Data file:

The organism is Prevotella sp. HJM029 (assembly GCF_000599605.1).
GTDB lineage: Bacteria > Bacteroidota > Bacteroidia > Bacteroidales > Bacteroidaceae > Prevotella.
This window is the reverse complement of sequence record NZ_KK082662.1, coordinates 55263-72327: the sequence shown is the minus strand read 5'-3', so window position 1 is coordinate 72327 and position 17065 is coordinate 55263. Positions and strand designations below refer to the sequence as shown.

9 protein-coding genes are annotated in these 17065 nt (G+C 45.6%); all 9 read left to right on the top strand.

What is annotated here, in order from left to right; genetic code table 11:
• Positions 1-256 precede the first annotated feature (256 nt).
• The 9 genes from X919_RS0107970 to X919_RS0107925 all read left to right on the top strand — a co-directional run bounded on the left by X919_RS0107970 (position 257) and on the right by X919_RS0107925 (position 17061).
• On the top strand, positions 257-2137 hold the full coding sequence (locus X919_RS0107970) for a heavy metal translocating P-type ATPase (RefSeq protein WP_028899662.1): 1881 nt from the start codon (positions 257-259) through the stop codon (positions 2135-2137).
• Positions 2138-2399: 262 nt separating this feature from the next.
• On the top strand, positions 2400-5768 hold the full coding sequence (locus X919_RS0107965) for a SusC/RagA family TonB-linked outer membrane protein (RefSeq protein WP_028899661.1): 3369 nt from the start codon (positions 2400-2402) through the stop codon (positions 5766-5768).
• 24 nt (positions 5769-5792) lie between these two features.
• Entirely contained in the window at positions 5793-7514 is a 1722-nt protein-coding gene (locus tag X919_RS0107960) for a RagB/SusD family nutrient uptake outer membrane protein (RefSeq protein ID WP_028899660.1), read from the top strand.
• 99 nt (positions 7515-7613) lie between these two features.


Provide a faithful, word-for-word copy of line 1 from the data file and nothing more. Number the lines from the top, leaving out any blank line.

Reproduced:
The organism is Prevotella sp. HJM029 (assembly GCF_000599605.1).